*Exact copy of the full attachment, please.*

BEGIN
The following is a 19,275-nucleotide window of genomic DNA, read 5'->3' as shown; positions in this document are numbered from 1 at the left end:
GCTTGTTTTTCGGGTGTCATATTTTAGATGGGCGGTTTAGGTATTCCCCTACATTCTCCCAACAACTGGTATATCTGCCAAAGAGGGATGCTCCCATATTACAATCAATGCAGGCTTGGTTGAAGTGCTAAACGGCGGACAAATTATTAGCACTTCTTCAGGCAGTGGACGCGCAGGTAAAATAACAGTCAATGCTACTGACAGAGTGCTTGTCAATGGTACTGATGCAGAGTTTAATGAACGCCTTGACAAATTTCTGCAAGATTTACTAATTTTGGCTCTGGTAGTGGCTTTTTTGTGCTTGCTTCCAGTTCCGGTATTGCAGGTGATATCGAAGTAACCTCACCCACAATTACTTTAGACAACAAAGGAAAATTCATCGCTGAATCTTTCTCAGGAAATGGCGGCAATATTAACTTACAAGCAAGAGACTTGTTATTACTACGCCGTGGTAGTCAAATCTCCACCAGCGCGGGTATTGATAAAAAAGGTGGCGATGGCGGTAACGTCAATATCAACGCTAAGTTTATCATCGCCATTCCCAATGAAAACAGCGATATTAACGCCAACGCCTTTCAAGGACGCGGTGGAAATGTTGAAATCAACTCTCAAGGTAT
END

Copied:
The following is a 19,275-nucleotide window of genomic DNA, read 5'->3' as shown; positions in this document are numbered from 1 at the left end:
GCTTGTTTTTCGGGTGTCATATTTTAGATGGGCGGTTTAGGTATTCCCCTACATTCTCCCAACAACTGGTATATCTGCCAAAGAGGGATGCTCCCATATTACAATCAATGCAGGCTTGGTTGAAGTGCTAAACGGCGGACAAATTATTAGCACTTCTTCAGGCAGTGGACGCGCAGGTAAAATAACAGTCAATGCTACTGACAGAGTGCTTGTCAATGGTACTGATGCAGAGTTTAATGAACGCCTTGACAAATTTCTGCAAGATTTACTAATTTTGGCTCTGGTAGTGGCTTTTTTGTGCTTGCTTCCAGTTCCGGTATTGCAGGTGATATCGAAGTAACCTCACCCACAATTACTTTAGACAACAAAGGAAAATTCATCGCTGAATCTTTCTCAGGAAATGGCGGCAATATTAACTTACAAGCAAGAGACTTGTTATTACTACGCCGTGGTAGTCAAATCTCCACCAGCGCGGGTATTGATAAAAAAGGTGGCGATGGCGGTAACGTCAATATCAACGCTAAGTTTATCATCGCCATTCCCAATGAAAACAGCGATATTAACGCCAACGCCTTTCAAGGACGCGGTGGAAATGTTGAAATCAACTCTCAAGGTAT